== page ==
Finding your path in life
As she leaves Olin College and prepares to take her place in the world, Annabel Consilvio feels Olin has helped her find her niche. She’s had great experiences at Olin, including the chance to work with young people in underprivileged communities in Mississippi. “I’ve gotten to do so many really, really awesome things only because I’ve been here,” says Consilvio.
She’s got a job lined up at the Dublin office of the marketing company Hubspot. But more important, she sees a path forward to graduate school and a life helping people who are disadvantaged in one way or another, whether because they have a disability or come from a low-income background. She points to Olin’s generous combination of merit- and need-based aid as a key factor in opening up a world of opportunities.
“The financial aid that Olin has given me has been so incredible,” says Consilvio. “I’m graduating with no debt, which is unbelievable, and I have been able to pay for my education with internships and not put that burden on my parents, which is super huge in terms of being able to do all the things I’ve gotten to do.”
Trying Things Out
Diego Garcia is still relatively early in his Olin experience — he just finished his sophomore year — but already, he’s experienced a lot as a budding engineer. The Colombia born, Miami-raised robotics major particularly prizes his exposure to Olin’s design curriculum, and he’s had the chance to do research with a professor on a self-deploying glider, and work at the Jet Propulsion Laboratory and Tesla, among other activities. “One of the nice things about being here is that you get exposed to a lot of different potential paths,” he says.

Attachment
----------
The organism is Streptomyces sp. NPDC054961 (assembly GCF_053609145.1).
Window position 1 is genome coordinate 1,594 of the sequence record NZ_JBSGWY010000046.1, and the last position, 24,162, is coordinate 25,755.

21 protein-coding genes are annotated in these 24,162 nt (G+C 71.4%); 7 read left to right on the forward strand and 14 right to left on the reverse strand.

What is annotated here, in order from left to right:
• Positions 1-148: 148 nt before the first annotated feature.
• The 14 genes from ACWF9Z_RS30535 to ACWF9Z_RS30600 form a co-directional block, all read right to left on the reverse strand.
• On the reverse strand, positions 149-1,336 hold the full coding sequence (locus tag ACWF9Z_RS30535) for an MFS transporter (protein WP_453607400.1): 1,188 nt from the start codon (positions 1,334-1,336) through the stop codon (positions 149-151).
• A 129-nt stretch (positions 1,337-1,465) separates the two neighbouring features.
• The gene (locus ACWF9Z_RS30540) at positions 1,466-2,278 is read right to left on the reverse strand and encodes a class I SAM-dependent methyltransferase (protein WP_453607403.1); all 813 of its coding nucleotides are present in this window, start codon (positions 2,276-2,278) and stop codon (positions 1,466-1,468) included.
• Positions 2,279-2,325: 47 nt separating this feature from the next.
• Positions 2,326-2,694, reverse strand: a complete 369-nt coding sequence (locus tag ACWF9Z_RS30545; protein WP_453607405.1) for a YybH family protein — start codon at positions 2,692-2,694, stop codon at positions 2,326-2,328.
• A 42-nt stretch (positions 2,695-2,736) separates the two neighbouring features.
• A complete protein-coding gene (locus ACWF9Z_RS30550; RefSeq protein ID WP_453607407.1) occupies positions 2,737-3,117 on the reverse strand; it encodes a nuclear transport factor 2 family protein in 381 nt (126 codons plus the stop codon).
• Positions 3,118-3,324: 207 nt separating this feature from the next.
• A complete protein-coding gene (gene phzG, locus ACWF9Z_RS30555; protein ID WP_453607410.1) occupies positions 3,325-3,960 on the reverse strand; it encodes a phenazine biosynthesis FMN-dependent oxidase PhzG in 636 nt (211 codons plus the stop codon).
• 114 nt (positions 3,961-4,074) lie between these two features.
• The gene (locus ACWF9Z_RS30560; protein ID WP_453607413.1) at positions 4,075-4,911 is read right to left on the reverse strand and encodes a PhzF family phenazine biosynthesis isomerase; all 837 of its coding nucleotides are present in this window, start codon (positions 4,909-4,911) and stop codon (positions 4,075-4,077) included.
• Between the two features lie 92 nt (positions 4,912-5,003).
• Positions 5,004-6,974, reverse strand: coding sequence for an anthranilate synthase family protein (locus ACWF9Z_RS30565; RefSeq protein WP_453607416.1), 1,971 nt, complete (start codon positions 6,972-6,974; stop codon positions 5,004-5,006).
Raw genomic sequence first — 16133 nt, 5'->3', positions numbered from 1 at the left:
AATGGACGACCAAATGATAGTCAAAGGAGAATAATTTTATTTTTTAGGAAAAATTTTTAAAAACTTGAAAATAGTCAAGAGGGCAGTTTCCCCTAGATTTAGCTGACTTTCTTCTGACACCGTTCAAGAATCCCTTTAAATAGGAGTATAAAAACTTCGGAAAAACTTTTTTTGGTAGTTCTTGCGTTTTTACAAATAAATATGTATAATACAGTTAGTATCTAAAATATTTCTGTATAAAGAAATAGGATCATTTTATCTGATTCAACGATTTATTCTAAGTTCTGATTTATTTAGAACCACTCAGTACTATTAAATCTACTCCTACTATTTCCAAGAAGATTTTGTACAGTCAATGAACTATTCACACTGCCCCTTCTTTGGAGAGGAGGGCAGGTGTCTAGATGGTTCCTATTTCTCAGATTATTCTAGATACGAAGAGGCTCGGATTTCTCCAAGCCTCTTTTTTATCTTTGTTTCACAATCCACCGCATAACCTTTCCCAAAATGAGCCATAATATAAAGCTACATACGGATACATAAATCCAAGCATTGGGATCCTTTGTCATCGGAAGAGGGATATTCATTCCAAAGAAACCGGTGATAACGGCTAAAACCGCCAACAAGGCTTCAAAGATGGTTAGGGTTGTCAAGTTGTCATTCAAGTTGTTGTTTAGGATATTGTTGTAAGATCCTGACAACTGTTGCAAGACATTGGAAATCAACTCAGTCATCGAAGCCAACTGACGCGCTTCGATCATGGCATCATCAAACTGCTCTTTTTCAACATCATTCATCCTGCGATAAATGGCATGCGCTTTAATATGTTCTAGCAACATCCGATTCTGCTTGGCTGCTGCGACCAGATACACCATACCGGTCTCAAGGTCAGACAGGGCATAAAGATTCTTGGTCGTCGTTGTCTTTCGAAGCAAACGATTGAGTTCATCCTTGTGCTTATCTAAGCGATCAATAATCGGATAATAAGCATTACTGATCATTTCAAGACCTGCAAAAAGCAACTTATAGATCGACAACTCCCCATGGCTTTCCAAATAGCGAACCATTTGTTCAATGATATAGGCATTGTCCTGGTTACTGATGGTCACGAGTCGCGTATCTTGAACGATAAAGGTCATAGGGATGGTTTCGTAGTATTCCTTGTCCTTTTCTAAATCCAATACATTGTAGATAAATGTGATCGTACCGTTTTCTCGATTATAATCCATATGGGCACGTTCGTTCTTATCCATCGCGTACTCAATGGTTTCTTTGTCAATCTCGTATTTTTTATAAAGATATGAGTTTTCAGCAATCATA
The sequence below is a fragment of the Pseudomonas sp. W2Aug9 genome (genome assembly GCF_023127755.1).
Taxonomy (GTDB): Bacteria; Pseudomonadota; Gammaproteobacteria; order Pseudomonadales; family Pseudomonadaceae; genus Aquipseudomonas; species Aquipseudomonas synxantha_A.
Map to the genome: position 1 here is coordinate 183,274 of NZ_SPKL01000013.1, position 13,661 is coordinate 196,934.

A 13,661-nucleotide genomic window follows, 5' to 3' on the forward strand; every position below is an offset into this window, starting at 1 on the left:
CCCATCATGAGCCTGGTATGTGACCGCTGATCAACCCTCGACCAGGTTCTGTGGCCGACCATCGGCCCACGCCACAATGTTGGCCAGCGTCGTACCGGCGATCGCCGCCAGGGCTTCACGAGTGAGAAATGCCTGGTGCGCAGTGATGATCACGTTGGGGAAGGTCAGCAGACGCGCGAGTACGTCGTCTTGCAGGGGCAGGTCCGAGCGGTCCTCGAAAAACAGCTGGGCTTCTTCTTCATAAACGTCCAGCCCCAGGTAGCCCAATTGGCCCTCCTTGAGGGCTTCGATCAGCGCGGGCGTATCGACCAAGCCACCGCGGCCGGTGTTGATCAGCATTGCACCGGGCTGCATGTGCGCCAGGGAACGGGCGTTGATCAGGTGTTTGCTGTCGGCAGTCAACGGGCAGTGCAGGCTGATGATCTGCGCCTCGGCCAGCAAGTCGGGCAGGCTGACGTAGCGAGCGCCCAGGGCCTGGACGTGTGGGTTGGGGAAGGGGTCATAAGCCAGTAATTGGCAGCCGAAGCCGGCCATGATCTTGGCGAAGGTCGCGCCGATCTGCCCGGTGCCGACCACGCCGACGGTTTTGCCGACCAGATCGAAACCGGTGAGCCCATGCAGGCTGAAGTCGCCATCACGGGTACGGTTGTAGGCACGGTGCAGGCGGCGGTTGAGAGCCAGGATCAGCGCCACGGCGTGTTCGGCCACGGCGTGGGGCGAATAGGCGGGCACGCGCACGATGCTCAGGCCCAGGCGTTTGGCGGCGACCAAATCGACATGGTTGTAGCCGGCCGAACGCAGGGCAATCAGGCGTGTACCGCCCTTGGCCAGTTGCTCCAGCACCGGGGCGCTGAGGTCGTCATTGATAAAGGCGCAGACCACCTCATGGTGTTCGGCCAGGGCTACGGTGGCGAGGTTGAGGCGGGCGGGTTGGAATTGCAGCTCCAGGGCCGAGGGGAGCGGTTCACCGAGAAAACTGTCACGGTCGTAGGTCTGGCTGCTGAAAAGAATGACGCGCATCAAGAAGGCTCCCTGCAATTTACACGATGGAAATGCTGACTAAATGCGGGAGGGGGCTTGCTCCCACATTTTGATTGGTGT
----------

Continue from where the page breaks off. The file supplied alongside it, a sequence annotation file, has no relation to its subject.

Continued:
He doesn’t yet know where these paths will lead, but he considers himself very lucky and is “very happy with the way things turned out.” The entrée to all this good fortune? Olin’s generous financial aid package. “Without it, I wouldn’t be here. The fact that I don’t have to worry about paying for my education allows me to go ahead and try so many different things.” Where does he go from here? “It’s kind of cheesy to say, but I don’t see a limit to what I can do” he says. “I think of what I’ve been able to do with just two-to-three-ish years of being an engineer. So, I’m pretty excited about the future.”